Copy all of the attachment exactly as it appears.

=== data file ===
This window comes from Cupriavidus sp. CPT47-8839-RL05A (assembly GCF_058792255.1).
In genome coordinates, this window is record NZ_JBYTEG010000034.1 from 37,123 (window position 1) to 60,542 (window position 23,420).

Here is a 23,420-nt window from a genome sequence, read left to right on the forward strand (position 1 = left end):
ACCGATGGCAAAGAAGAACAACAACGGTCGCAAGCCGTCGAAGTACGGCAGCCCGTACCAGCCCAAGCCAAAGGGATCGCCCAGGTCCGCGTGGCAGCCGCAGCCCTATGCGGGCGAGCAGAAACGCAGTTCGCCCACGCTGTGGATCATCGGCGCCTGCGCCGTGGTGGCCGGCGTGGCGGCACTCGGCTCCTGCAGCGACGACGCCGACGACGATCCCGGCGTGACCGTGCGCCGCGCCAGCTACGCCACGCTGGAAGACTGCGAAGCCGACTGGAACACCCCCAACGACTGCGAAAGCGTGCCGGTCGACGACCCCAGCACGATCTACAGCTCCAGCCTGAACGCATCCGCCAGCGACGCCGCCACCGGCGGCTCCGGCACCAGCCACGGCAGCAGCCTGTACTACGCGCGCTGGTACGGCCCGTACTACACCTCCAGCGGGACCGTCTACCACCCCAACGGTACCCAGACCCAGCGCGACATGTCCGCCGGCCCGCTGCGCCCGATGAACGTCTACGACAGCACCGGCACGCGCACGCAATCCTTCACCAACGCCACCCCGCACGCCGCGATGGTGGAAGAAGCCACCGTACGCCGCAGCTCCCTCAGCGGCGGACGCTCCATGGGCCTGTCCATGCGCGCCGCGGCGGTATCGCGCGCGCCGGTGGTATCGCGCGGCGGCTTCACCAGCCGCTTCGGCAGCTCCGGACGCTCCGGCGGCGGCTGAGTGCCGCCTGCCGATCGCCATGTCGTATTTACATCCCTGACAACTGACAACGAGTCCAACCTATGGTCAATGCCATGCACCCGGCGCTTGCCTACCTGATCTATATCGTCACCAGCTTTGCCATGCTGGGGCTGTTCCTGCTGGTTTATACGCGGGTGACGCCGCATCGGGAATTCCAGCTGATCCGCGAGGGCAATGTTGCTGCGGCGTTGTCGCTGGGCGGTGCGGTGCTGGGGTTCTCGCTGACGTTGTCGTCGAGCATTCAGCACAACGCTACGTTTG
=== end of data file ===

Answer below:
This window comes from Cupriavidus sp. CPT47-8839-RL05A (assembly GCF_058792255.1).
In genome coordinates, this window is record NZ_JBYTEG010000034.1 from 37,123 (window position 1) to 60,542 (window position 23,420).

Here is a 23,420-nt window from a genome sequence, read left to right on the forward strand (position 1 = left end):
ACCGATGGCAAAGAAGAACAACAACGGTCGCAAGCCGTCGAAGTACGGCAGCCCGTACCAGCCCAAGCCAAAGGGATCGCCCAGGTCCGCGTGGCAGCCGCAGCCCTATGCGGGCGAGCAGAAACGCAGTTCGCCCACGCTGTGGATCATCGGCGCCTGCGCCGTGGTGGCCGGCGTGGCGGCACTCGGCTCCTGCAGCGACGACGCCGACGACGATCCCGGCGTGACCGTGCGCCGCGCCAGCTACGCCACGCTGGAAGACTGCGAAGCCGACTGGAACACCCCCAACGACTGCGAAAGCGTGCCGGTCGACGACCCCAGCACGATCTACAGCTCCAGCCTGAACGCATCCGCCAGCGACGCCGCCACCGGCGGCTCCGGCACCAGCCACGGCAGCAGCCTGTACTACGCGCGCTGGTACGGCCCGTACTACACCTCCAGCGGGACCGTCTACCACCCCAACGGTACCCAGACCCAGCGCGACATGTCCGCCGGCCCGCTGCGCCCGATGAACGTCTACGACAGCACCGGCACGCGCACGCAATCCTTCACCAACGCCACCCCGCACGCCGCGATGGTGGAAGAAGCCACCGTACGCCGCAGCTCCCTCAGCGGCGGACGCTCCATGGGCCTGTCCATGCGCGCCGCGGCGGTATCGCGCGCGCCGGTGGTATCGCGCGGCGGCTTCACCAGCCGCTTCGGCAGCTCCGGACGCTCCGGCGGCGGCTGAGTGCCGCCTGCCGATCGCCATGTCGTATTTACATCCCTGACAACTGACAACGAGTCCAACCTATGGTCAATGCCATGCACCCGGCGCTTGCCTACCTGATCTATATCGTCACCAGCTTTGCCATGCTGGGGCTGTTCCTGCTGGTTTATACGCGGGTGACGCCGCATCGGGAATTCCAGCTGATCCGCGAGGGCAATGTTGCTGCGGCGTTGTCGCTGGGCGGTGCGGTGCTGGGGTTCTCGCTGACGTTGTCGTCGAGCATTCAGCACAACGCTACGTTTG